“This Painting Tells a Story.”

An Interview with Protective Services Supervisor Brian Scurio

What do you think of when you hear the words ‘art’ and ‘Worcester’ in the same sentence? The Worcester Art Museum (WAM) has been an iconic part of the growing Worcester art scene since its opening in 1898. Its dedicated staff wants the community to recognize and share in all that the Worcester art scene has to offer, so over the next few weeks, the New Worcester Spy will present interviews with WAM staff members about their favorite pieces in the museum and why art matters in Worcester.

By Timothy Jarvis

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From the fast-paced industry of hotel security to Protective Services Supervisor at the Worcester Art Museum (WAM), Brian Scurio, a new fan of the art world, has found a new area of expertise to discuss: Shipwreck.

The transition from hotel security to art museum security has been a great experience for Scurio, one that has opened up new doors and a lot of new reading material.

One of WAM’s “grand works,” created on an enormous canvas and painted in oil, is Shipwreck, and it captured Scurio’s attention almost immediately.

“Seeing this made me wonder about what it was like [on the Boston coastline] a few hundred years back, and all the kinds of scenarios they could run into on the North Atlantic,” Scurio, a Boston-area native, said.

The piece is the work of Hubert Robert (1733-1808) a French painter who specialized in landscape paintings and illustrations of wreckage.

Curiosity is what drew Scurio to revisit this piece. He wondered how a painting of such grand scale was possible to create; the sheer size itself left him in awe.

Drawing closer and closer to the art, Scurio stopped just short of putting his nose to the paint as he described the scene he saw, things that most people don’t notice upon first glance.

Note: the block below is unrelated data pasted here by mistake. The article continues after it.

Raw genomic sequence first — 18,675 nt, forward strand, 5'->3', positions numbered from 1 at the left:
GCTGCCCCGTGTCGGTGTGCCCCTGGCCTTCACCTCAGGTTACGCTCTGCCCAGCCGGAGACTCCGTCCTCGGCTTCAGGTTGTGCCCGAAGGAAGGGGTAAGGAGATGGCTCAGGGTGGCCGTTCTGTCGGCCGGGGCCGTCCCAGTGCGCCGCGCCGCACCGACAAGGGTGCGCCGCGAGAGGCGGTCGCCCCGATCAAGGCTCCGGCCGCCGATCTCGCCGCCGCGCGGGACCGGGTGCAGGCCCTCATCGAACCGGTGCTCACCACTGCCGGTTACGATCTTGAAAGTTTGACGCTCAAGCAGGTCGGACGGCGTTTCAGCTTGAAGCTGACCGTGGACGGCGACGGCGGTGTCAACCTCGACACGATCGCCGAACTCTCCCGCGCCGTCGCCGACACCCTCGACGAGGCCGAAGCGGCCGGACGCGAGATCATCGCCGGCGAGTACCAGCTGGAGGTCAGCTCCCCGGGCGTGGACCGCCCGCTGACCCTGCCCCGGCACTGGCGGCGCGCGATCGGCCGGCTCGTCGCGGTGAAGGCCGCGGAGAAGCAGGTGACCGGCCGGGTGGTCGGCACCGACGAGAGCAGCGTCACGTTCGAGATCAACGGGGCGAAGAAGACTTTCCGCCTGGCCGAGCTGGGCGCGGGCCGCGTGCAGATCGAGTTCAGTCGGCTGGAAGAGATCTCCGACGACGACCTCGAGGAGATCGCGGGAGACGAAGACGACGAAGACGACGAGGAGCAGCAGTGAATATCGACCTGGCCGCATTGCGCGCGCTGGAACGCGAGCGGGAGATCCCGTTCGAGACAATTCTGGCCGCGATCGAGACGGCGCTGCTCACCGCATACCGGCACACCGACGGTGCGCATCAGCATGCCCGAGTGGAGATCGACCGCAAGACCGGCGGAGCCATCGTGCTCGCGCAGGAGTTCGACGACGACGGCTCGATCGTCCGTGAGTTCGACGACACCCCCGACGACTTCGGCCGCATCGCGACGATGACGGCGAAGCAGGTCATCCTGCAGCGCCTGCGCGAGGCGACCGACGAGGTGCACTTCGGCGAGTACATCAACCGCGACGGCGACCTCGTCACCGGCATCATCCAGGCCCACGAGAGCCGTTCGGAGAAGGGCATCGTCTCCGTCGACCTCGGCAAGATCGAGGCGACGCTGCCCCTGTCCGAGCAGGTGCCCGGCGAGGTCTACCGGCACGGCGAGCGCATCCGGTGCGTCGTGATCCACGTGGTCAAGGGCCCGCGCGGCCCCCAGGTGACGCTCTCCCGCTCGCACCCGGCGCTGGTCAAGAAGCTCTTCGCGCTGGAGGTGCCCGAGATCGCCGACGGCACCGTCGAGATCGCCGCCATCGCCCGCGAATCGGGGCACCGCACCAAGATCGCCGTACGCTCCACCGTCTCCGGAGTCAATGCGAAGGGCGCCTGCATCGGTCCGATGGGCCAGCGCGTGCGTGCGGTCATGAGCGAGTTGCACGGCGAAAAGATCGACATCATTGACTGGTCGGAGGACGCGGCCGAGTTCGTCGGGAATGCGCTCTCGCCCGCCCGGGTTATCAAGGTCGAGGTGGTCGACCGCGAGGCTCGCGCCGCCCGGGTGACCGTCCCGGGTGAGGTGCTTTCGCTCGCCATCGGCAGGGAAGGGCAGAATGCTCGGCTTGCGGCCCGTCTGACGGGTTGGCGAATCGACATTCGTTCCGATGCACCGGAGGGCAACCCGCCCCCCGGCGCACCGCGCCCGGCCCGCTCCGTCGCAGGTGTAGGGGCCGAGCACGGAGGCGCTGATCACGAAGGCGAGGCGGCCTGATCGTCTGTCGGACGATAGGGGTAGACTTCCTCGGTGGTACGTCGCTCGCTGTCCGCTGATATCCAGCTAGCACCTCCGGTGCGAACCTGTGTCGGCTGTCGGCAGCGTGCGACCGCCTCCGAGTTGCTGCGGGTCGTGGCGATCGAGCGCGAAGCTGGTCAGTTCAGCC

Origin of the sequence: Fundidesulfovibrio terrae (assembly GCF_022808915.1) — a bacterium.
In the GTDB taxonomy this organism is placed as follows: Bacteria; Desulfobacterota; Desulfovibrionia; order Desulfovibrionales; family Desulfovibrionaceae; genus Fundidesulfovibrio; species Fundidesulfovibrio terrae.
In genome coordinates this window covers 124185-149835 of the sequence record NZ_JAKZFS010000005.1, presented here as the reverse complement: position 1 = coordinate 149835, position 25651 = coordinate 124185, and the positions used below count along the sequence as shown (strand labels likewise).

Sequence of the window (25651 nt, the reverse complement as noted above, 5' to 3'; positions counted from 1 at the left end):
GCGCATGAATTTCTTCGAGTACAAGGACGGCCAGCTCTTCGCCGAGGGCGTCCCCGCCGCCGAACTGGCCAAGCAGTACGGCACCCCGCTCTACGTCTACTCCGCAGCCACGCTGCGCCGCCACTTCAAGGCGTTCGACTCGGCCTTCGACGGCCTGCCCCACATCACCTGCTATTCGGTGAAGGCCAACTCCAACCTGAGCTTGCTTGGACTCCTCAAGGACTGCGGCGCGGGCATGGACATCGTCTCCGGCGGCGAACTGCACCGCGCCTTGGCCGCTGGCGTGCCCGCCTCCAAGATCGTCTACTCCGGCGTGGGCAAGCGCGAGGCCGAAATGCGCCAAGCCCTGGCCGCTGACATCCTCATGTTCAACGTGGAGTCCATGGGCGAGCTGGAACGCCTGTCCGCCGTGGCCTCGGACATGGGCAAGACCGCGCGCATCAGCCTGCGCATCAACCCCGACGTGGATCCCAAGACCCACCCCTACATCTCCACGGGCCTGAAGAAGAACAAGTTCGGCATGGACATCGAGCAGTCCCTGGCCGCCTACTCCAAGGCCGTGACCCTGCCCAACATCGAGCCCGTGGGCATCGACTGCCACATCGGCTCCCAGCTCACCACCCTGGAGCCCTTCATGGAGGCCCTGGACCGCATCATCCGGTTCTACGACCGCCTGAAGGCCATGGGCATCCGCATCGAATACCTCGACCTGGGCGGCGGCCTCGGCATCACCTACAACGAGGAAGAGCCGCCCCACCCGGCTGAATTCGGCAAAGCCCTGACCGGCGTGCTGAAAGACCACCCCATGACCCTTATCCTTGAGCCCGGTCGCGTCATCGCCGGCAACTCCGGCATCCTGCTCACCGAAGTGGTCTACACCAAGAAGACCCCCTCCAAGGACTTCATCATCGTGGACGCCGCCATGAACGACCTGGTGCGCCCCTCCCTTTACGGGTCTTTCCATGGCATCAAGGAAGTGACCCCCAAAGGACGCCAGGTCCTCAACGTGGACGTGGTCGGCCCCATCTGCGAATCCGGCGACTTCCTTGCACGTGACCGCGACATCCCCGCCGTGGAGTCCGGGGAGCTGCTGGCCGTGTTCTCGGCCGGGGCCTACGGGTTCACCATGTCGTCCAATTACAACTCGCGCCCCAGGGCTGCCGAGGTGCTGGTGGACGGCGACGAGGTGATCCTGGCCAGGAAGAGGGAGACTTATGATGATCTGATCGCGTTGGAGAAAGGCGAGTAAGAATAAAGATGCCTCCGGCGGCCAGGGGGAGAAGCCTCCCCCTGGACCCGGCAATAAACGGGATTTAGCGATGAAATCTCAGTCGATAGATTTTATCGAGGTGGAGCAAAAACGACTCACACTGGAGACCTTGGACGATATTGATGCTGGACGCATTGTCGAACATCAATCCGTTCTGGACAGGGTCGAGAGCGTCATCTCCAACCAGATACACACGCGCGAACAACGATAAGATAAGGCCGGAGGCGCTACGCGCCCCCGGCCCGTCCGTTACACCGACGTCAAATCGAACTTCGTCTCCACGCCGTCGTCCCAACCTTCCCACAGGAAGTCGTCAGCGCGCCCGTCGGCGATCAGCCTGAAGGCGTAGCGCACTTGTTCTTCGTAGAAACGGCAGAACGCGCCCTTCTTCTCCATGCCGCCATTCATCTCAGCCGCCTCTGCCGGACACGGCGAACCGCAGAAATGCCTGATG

“This painting tells a story,” Scurio said. “Even though the weather is rough, and there is the wreckage from a previous ship, the clouds are breaking; the storm will clear and the day will hopefully go on uneventful, but, for some of the people it may not go on at all.”

Only an hour from the shore, Scurio explains that a scene like this is one that almost all Worcesterites can relate to, with summers spent heading to the beach.

“It brings this room together; you can see this from all the way across the hallway as it’s a grand painting,” Scurio said. “As for Worcester it has to do with us being in New England; we’re a costal area and we’re the first settlement in the nation so this scenario speaks to us.”

Working at a museum may seem low-key, but to Scurio it’s a serious business and he continues to work with his team on preventative measures to keep the place ship-shape.

“My mentality is, today is the day where someone is going to try to steal from us,” Scurio said. “That’s how seriously I take my job, and I try to prepare the staff for this as well. Everyone works cohesively at the museum to make sure the artwork is well maintained, so it’s not just my job but everyone’s job.”

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